Who participates in uMkhosi Womhlanga?
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Who participate in the reed dance?!How is the reed dance performed?!What is the purpose of the reed dance in the Zulu culture?!What festivals do Zulus celebrate?!
Year after year, young Zulu girls who are virgins look forward to the Umkhosi WoMhlanga dance where Zulu culture and heritage is celebrated through traditional dance, music, art, and craft.
The dance dates back many years before King Goodwill Zwelithini reintroduced it in 1991.
This traditional event attracts over 30,000 girls from all over KwaZulu-Natal, Botswana, and the Eastern Cape.
Thousands of girls sing traditional Zulu songs while dancing in front of the king. The girls come bare-breasted and wear their traditional beadwork, showing how proud they are of their culture and their virginity. The dress code includes beadwork; izigege, izinculuba, imintsha, anklets, bracelets, necklaces, and colourful sashes.
The aim of the dance is to promote sexual purity until marriage. The girls are groomed from a young age to take pride in their virginity. Elderly women do this grooming.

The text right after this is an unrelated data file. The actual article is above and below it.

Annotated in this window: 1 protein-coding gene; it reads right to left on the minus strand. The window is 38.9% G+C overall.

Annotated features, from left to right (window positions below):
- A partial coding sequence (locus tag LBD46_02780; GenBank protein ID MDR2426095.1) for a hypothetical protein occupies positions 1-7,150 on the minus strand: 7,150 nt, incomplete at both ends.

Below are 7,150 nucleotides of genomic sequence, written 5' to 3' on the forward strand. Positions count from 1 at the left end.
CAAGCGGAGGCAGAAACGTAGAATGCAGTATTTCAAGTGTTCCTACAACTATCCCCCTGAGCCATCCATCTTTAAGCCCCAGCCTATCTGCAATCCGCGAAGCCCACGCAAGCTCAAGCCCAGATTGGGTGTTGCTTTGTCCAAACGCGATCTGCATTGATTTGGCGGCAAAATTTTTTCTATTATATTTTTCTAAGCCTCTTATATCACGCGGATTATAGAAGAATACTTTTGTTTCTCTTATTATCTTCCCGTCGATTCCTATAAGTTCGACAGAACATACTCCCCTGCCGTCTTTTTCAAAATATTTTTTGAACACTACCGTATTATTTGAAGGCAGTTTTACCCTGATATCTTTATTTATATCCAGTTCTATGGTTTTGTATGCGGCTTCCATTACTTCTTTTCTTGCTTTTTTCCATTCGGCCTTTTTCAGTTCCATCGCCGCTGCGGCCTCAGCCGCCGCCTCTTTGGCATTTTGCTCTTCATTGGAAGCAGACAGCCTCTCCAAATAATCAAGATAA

Then in September, maidens from all over KwaZulu-Natal come in their numbers to the ceremony. This event takes place for five days. It starts at the Zulu Royal Residence – eNyokeni and then proceeds to eMachobeni Royal Residence in Ngwavuma.
One of the most exciting moments during the festivities is the keynote address from the king which encourages the girls to remain virgins until marriage.
The young maidens dance for the king and each girl takes a reed to lay down before the king. The reeds are chosen from the queen mother’s village and the girls carry them towering above their heads to the Enyokeni Palace. When they arrive there, the designated princess leads the procession.
With so many sexually transmitted diseases and unwanted pregnancies, this ceremony helps to ease the problem. It is a sense of national pride and a true symbol of the unity of the Zulu nation. It offers emotional gratification to the girls for keeping their purity.